Review: The Green Lantern: Season Two
[Editor’s Note: This review may contain spoilers]
Writer: Grant Morrison
Art: Liam Sharp
Colors: Liam Sharp
Letters: Steve Wands
Reviewed by: Matthew B. Lloyd
Hal Jordan comes to Athmoora to stop the Golden Giants, but learns that Hector Hammond will be against him as well. This is it! The finale of Grant Morrison’s Green Lantern epic!
At this point in The Green Lantern: Season Two it goes without saying that the biggest positive of the issue is the wonderful art of Liam Sharp. Sharp explained not too long ago that he was experimenting with his approach and clearly the results have yielded some remarkable issues. It is evident in The Green Lantern: Season Two #12 that he doesn’t appear to be stopping anytime soon.
Sharp doesn’t adhere to one style all the time, but this issue in particular is focused on a painterly technique. It’s amazing that he can get all this done on a monthly deadline. It’s lush and beautiful as well as expressive and dynamic. Sharp is truly emerging as a one-of-a-kind talent. Let’s not forget his more traditional looking comic work that we saw in Season One and in the first part of Season Two was exceptional as well.
Including Hector Hammond solidifies him as Hal’s #1 foe. Even on this far away planet, Hector Hammond rears his ugly head (ha!) to make trouble. One would think that Sinestro would be Hal’s top villain, but there is always the sense that Sinestro is always on the verge of some sort of half-redemption. It makes him interesting. Hammond on the other hand is a little more of an out-and-out foe. He’s got no redeeming qualities. His inner motivation is lecherous and selfish from the get go. And, his beef with Hal is based on a deep seated jealousy.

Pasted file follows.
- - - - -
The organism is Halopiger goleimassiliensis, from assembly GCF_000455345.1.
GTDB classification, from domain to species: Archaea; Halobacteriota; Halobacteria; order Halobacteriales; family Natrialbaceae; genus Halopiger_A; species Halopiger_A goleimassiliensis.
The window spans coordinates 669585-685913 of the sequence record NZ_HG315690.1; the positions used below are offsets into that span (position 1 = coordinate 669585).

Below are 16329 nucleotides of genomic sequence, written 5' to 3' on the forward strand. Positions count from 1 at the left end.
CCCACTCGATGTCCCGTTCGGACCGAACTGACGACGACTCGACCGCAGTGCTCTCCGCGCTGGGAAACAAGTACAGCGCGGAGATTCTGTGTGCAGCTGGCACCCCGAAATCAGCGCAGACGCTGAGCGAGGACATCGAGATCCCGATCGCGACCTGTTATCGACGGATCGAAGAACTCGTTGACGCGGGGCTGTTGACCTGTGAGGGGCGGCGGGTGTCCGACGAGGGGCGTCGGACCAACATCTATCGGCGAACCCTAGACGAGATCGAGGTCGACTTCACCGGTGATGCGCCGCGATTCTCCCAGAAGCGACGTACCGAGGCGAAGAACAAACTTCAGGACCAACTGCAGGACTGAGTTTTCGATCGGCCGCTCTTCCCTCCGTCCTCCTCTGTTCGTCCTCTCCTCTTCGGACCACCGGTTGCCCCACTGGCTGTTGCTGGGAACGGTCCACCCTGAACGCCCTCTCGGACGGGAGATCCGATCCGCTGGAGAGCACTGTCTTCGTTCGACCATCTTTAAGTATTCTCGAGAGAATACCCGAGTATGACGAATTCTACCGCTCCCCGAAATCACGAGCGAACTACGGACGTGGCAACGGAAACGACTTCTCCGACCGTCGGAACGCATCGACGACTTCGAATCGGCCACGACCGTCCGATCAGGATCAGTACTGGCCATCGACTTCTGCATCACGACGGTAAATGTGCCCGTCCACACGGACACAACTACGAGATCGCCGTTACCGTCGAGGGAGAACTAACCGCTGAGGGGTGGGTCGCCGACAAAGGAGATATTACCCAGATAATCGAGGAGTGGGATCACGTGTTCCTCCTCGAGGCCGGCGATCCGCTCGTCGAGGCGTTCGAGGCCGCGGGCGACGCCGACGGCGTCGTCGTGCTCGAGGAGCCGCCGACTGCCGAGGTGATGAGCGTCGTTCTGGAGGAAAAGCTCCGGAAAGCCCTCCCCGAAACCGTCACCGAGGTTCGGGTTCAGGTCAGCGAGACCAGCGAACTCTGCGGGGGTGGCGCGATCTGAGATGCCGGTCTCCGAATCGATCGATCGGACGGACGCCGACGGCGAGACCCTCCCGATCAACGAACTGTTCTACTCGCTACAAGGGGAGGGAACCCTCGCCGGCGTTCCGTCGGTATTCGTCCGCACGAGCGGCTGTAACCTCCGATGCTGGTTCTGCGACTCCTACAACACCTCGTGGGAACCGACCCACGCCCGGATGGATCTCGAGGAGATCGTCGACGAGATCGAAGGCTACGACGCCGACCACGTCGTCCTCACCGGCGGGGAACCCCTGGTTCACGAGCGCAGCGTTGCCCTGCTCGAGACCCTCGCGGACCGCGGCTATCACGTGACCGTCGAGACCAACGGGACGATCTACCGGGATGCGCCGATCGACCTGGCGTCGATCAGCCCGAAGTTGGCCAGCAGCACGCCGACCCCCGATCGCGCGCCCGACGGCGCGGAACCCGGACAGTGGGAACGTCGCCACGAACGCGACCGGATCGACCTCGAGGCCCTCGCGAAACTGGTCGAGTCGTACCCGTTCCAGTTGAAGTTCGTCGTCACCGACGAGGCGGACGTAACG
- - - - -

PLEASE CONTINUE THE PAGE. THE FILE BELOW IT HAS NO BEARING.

Morrison’s scripts have been sort of all over the place in Season Two. Unfortunately, this has not been as cohesive and engaging as Season One. There have been moments of brilliance, but too often the plot seems so monumental that it overwhelms the quieter parts of the story. We’ve seen great character moments with Hal and the Carol Ferris of Earth-11, and there’s a bigger story here with Hal and Sam that begs for more attention.
We know this series was originally going to be truncated but got extended back to it’s original 12 issues, but it certainly feels like this should’ve been 24 issues so the story could breathe and allow Morrison to spend more time on character and develop the plot points more thoroughly. As it is, it seems a little herky-jerky at times as we’ve bounced around to get to this point. It’s great that the Golden Giants have factored in throughout, but it just doesn’t feel as cohesive as it should.
The Green Lantern: Season Two #12 wraps up the series with nods to what’s come before, but it doesn’t feel as unifying as it should. The art is fabulous and is probably worth the price of admission alone. If you want to see how this series wraps up, you’ll want to get this issue, but it’s not going to convince you to go back and buy the rest of the series.